What’s been the best store of wealth over the past decade? It’s a question I will seek to quickly address today.

In order to do so, I have taken all the major asset class information from January 2001 through to July 2011. This spans several economic and financial market booms and busts.

Australian house prices had a stellar run through to the end of 2003, but then went nowhere for a couple of years. They recovered at a sprightly clip over 2006 and 2007 yet came to a grinding halt in 2008. A combination of 9.6% mortgage rates and the GFC conspired to push national prices down about 2.6% over the 2008 calendar year.

In 2009 and 2010 we saw the Aussie housing market shake off these headwinds. Indeed, the RBA’s reduction in mortgage rates to around 5% supplied ample momentum.

But as is the case with all good things, they tend not to last. And the RBA has prudently started to apply the interest rate brakes as inflation pressures have reared their ugly head. The coincidence of two de facto rate hikes in November last year with the community presumption that many more are to come has seen prices cool 2% year-on-year.

Meanwhile, the Australian share market had a slow start to the 2000s, and even after incorporating the benefit of dividends fell by 8% in 2001 and a much more painful 15% in 2003.

Following this nadir, Aussie shares rebounded very vigorously indeed through to their late 2007 peak. As most now know, Australian and global shares (including dividends) suffered a catastrophic 40%-50% slide during the GFC and still remain more than 20% below that peak.

In the chart and table that follow I compare the performance of Australian housing, Australian shares, government bonds and cash over the past 11 years. The specific data I have used includes the ASX All Ordinaries Accumulation Index (which reinvests dividends), the RP Data-Rismark Combined Capital Cities Index plus 50% (or half) of the RP Data-Rismark hedonically estimated gross rents (to control for about 2% per annum worth of property costs), the total returns realised by 10-year Australian government bonds, and the total returns delivered by 90-day bank bills.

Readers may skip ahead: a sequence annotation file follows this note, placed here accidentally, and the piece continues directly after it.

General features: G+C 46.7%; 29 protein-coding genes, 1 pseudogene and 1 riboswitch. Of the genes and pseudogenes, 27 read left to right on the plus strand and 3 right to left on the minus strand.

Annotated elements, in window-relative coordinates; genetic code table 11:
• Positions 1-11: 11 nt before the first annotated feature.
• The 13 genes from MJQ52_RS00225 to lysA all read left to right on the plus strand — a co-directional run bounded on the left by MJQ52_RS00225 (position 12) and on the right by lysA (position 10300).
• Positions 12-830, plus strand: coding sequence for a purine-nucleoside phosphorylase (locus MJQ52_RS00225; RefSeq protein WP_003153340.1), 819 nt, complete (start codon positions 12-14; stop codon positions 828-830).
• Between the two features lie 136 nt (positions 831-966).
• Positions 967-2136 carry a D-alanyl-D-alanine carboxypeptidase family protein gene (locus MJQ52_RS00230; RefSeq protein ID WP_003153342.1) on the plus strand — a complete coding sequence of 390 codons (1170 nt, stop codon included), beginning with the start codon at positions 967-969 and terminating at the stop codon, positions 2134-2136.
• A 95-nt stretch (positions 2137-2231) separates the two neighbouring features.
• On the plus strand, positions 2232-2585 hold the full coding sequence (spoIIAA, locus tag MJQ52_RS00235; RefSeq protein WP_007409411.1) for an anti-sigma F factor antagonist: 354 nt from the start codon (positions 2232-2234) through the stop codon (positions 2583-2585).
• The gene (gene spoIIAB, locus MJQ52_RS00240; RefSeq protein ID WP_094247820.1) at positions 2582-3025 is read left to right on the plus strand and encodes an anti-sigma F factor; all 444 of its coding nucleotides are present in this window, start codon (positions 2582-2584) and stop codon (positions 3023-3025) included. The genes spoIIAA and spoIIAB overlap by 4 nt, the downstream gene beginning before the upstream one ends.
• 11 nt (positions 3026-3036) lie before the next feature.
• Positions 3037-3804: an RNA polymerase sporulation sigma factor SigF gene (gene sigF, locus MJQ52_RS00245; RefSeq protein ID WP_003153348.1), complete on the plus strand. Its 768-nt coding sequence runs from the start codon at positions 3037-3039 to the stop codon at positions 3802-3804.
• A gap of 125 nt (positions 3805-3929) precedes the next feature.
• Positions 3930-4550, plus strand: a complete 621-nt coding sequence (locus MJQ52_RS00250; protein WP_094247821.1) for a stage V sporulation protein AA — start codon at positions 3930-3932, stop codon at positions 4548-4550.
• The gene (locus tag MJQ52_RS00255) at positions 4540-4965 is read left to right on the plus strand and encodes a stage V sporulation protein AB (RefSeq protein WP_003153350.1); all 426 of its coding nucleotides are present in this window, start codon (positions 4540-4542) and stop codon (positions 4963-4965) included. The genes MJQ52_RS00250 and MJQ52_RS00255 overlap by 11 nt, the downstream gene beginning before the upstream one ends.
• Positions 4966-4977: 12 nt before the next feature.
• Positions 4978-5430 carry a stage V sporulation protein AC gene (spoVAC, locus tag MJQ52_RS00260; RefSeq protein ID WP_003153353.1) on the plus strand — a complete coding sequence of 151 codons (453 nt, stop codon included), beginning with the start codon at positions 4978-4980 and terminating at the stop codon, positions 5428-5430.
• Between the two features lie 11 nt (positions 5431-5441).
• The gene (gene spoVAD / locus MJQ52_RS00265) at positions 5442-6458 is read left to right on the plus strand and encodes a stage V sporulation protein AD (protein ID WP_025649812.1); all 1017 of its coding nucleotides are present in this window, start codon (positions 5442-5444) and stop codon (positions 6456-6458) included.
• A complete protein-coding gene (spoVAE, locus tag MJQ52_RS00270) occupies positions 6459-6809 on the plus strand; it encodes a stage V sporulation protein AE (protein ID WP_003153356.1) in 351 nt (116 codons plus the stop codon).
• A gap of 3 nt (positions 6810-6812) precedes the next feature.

The chart suggests that a national portfolio of housing has comprehensively outperformed all other investment categories over this tumultuous period. What is also fascinating is that AAA-rated Australian government bonds have delivered almost the same returns as Australian shares (plus dividends), with vastly lower risk.

On the question of risk, the table below shows us that there have been five months over the past 11 years where Aussie shares have fallen in value by more than 5% (the worst being a stunning 14% loss). None of the other asset classes have had a single monthly loss of 5% or more.

This just hammers home the point that if you get your market-timing wrong with shares, you could be underwater on your investment for many years. Think, for example, of all the poor folks who piled into Aussie shares around the market apogee in 2007 (see the peak of the red line in the chart above).

Christopher Joye is joint managing director of Rismark International, which provides house price analytics and products that enable investors to go long and/or short the housing market. The above article is not investment advice.

*This first appeared on Property Observer.

Peter Fray

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